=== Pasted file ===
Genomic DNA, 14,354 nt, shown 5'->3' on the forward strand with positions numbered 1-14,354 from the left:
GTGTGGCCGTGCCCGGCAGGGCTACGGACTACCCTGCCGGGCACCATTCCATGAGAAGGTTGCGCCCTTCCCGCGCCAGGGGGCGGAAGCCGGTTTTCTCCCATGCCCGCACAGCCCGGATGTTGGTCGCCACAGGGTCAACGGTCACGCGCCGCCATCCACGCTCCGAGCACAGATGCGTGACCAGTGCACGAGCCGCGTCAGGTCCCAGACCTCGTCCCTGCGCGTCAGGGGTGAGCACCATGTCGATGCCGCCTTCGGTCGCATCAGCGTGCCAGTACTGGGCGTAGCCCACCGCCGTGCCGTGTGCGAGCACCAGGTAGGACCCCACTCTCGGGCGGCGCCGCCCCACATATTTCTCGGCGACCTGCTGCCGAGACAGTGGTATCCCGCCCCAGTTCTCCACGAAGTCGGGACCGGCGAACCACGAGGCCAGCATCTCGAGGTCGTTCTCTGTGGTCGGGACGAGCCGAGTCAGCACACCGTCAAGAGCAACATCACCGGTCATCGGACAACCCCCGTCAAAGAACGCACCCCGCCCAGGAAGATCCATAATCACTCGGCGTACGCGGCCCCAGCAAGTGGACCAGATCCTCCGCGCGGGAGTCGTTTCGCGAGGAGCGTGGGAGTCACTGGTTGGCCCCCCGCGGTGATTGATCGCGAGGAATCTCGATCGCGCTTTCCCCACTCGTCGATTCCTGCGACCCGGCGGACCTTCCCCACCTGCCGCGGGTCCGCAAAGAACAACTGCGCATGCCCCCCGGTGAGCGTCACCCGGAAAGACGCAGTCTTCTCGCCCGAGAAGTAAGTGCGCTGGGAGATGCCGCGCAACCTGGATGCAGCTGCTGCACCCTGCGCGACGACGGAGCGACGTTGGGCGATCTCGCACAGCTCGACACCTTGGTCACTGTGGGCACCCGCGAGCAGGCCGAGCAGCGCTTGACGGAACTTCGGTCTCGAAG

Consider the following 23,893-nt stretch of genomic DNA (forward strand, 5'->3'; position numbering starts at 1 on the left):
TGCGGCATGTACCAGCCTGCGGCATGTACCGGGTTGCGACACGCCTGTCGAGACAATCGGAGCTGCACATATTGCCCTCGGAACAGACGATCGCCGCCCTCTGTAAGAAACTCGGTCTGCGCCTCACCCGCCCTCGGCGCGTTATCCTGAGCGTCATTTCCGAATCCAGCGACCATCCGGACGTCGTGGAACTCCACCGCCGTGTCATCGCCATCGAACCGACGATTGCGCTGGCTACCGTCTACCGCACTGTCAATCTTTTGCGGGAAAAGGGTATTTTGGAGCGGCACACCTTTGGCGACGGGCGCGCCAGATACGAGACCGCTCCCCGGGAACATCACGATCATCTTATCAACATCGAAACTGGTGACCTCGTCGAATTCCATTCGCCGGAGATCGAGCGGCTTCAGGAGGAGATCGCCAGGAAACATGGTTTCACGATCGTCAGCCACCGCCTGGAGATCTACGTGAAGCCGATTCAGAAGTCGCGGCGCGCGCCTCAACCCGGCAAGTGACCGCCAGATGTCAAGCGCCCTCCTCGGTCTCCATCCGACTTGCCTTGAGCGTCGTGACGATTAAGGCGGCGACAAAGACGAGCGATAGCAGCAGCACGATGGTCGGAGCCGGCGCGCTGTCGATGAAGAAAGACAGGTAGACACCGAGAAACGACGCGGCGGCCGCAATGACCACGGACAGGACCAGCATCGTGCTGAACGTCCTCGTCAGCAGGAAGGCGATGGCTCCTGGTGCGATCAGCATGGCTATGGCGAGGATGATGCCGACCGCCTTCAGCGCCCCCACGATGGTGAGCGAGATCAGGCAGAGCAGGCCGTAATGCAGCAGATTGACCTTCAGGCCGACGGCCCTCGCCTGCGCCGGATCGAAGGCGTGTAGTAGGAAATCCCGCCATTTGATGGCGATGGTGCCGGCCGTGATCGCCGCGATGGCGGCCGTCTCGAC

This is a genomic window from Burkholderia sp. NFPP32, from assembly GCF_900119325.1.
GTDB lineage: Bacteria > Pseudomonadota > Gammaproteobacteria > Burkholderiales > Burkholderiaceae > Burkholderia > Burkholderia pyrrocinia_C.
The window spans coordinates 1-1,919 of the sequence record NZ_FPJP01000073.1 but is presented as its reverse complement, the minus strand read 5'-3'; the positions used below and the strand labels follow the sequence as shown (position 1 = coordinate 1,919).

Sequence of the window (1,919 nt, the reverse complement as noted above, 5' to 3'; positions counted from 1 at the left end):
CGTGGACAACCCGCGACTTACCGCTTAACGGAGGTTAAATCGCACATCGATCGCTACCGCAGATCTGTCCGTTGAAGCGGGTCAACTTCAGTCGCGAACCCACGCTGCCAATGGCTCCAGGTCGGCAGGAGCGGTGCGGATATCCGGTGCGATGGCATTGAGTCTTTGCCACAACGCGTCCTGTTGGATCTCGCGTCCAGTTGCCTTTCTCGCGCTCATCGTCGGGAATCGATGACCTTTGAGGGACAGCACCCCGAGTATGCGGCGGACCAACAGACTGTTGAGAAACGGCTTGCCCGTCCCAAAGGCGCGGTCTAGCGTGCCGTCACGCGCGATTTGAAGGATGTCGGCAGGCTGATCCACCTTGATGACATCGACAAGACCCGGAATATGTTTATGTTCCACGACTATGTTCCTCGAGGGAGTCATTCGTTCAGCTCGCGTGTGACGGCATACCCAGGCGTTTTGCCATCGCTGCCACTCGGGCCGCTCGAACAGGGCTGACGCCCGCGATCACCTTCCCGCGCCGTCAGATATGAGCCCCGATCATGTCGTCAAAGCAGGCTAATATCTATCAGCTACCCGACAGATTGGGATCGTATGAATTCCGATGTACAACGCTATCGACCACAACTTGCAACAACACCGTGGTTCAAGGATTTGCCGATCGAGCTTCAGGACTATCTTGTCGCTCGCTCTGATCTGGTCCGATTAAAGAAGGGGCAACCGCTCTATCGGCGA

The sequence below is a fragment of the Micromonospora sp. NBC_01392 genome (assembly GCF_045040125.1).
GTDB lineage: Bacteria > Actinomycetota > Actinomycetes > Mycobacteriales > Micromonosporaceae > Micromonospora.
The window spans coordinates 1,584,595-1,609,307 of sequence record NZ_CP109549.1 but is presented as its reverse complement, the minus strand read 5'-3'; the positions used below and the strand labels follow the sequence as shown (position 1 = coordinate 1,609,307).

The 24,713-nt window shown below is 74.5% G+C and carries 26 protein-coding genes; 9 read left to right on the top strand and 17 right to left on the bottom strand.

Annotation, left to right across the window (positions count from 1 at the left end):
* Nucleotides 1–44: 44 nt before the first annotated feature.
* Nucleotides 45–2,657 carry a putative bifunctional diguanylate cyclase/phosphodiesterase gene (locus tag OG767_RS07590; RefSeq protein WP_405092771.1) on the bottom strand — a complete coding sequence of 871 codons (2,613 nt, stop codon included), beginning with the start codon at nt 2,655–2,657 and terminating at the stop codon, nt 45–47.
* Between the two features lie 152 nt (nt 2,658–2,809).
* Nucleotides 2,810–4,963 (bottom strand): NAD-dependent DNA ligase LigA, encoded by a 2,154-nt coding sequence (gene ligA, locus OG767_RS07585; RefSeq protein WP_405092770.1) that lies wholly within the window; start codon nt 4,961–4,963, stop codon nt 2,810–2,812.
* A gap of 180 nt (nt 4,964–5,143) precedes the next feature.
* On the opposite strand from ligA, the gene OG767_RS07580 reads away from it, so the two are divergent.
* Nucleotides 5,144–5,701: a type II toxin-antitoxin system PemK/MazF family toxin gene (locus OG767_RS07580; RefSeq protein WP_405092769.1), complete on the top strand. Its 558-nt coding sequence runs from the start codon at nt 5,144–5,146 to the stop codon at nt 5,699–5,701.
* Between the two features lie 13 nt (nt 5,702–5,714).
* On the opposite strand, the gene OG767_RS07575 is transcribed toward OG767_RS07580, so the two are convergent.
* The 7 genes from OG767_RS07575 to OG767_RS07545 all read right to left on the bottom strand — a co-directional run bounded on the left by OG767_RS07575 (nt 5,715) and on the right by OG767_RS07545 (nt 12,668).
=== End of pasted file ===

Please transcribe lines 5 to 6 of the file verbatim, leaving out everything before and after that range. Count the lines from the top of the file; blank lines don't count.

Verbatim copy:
This is a genomic window from Burkholderia sp. NFPP32, from assembly GCF_900119325.1.
GTDB lineage: Bacteria > Pseudomonadota > Gammaproteobacteria > Burkholderiales > Burkholderiaceae > Burkholderia > Burkholderia pyrrocinia_C.